I have recently been diagnosed with parkinsons and am on 3 tablets a day of sinemet. I am a little less stiff but still have a left hand tremor and difficulty swallowing. I am determined to try and lead as normal life as possible and would like some advice on exercise. I would like to try and strengthen my left hand in order to use the computer better as I am a writer by trade. I have looked up some youtube advice on hand exercises but would like to hear from others on what they think works.
Hi miss zuka
Sorry to hear of your diagnosis. But as you'll probably already realise from your reading on this forum, there is much to hope for. Being determined to lead as normal a life seems a great start. Most cases progress slowly so you can get used to how you are. And there are plenty of workarounds which help us cope with restrictions better.
I too spend most of my day typing, and one-handed. I never was a touch typist so it might be easier for me to accept my slowness and inaccuracies. At first I tried to continue using both hands, but it got as silly as a Morecambe and Wise sketch - I hit all the right keys, just not necessarily in the right order. A combination of switching to one hand (fortunately my dominant one anyway) and the drugs means my tryping is mosely KO. But i agree with you about slowness.
Anyway, none of that answers your question. Probably coz I can't, never having done such exercises. Do you have a PD nurse? they could probably help, and maybe get a referral to an occupational (um I think) therapist - I do believe there are ones who specialise in neuro conditions. i certainly know exercise in general helps us generally (dammit, prefer slobbing, myself), but I'm not sure how much it can help restore fine motor function. (Otherwise, you'd think that the exercise of trying to type two-handed would be the best sort anyway - and all I get when I try is much slower, more frustrated and greater inaccuracy.
There's always dictation programs. some people swear by them, others just swear.
Let me know how you get on. I'd be interested if you found any alleviation.
Hello, miss zuka --
Welcome to the forum! My problem with my hands is arthritis and stiffness of the joints. I do several things to try to counteract this condition. Simple stretching is effective for me: clench your fists, then open your hands, stretching the fingers as far as possible. Also, I put my fingertips together and press the fingers of one hand backward, then the fingers of the other hand. If there is no flexibility, I don't put the fingertips together; instead, I use the opposite hand to flex every joint of the opposing hand.
Even better exercise for my hands is playing the piano. If you play a musical instrument such as the piano, the violin or other stringed instrument, practise will provide exercise.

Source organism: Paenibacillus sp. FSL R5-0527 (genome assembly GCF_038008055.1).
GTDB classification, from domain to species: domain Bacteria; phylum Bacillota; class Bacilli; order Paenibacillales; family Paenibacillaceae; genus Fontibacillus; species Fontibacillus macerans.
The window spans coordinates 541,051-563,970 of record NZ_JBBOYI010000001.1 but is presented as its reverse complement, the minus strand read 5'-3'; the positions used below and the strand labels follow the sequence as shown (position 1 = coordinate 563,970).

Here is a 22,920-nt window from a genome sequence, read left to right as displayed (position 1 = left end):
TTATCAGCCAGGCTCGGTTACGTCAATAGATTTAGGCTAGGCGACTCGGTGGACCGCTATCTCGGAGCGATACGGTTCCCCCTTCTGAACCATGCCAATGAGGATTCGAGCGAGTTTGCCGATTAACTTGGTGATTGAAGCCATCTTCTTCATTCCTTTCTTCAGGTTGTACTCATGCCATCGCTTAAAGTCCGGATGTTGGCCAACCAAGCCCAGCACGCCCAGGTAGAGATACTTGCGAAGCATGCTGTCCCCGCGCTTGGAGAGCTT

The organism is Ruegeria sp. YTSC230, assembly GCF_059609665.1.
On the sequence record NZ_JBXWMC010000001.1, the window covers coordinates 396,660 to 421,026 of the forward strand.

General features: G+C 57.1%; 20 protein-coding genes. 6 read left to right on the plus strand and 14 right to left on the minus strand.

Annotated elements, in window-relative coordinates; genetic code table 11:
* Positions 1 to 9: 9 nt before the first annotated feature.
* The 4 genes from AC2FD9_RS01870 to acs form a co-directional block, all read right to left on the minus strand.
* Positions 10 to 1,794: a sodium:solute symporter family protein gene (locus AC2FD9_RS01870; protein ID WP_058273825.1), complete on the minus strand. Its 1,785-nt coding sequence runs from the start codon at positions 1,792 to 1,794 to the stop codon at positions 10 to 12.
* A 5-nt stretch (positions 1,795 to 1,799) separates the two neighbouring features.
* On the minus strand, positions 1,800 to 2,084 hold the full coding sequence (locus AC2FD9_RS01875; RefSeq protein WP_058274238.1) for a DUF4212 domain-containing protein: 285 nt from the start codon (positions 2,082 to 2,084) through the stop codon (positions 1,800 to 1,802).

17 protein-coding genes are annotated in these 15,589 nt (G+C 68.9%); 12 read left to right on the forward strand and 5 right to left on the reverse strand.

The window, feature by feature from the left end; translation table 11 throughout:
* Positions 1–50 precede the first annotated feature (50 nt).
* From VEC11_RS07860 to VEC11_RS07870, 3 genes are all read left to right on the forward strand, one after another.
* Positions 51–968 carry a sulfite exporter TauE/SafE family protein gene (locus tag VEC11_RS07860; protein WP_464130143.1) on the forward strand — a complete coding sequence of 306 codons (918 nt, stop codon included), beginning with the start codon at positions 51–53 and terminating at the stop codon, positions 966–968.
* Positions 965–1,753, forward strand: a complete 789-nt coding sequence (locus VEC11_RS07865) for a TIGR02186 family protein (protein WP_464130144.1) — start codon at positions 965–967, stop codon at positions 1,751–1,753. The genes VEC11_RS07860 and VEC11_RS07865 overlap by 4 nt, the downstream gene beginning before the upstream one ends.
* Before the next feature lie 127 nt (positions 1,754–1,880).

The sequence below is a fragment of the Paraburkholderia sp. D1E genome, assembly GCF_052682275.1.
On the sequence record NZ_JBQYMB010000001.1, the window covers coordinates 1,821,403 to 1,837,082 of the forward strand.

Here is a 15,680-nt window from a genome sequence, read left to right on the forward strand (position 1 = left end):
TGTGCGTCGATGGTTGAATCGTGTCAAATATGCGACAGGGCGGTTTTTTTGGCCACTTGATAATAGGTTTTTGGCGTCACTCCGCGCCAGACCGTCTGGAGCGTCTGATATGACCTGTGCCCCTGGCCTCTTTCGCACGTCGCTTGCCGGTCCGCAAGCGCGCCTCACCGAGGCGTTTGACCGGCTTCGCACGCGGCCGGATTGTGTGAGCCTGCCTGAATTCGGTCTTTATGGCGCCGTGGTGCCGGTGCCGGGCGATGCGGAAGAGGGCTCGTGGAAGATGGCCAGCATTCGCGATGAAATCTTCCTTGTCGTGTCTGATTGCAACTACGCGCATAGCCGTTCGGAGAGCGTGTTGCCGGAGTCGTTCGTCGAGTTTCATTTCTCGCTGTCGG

Frankly, though, your difficulty swallowing sounds more serious. You may need to consult your PD nurse (if you have one) about adjusting meds.
Best wishes! For a newly diagnosed patient, you seem calm and objective about your case. A very good start, a positive outlook . . .
Enquire about Conductive Education in your area, this will help you cope with the problems you are experiencing.
Thank you for your responses. I haven't seen a Parkinson nurse yet but will certainly mention the points you are making. It is very comforting to know of the help and advice on this forum and the exercise advice is just what I need. Unfortunately I don't play a musical instrument, (I always fancied learning the cello but I think that is a non starter) but I have been told that Nintendo Wii sports games are good. I don't have Wii - do people think it a good buy?
I have just treated myself to a tempur mattress (second hand) that I am getting today as I have been told it will help with movement in bed at night. Will let people know whether it was worth it. It seems a good buy - the seller tells me it is only 6 months old and cost a fortune - over £2000 - do people really spend that sort of money on mattresses? I'm paying over £500 and have never before spent that sort of money on sleeping arrangements.
Parkinsons is making me re-evaluate the little things we take for granted - a good nights sleep, quickly being able to respond, getting out of a chair easily, not being exhausted after a long days work. I'm trying to adjust to all this and I'm sure I will have a better handle on it after seeing a specialist nurse. I understand we have a very good one in our area. I live in Kent.
miss zuka, your last paragraph speaks for all of us, I think. Simple actions and simple gifts, such as the ability to sleep or the energy to get through a day, become precious to pwp. With the right combination of medications, we can regain some of those lost or impaired abilities, at least for a while. I've been fortunate in that my 17-year-old case of PD still has not altered my daily activities much at all. But when getting up out of a chair is unexpectedly hard, or when my fingers perform unevenly on the keyboard, I am reminded that I do have this disease and must deal with it daily.
Mattresses are hideously expensive these days. I face that problem, too, for my current mattress is contributing to backaches. The mattress my husband and I bought eight years ago for the guest bedroom is great, I've discovered, so I'm eventually going to buy one like it in king size -- if the company still makes it.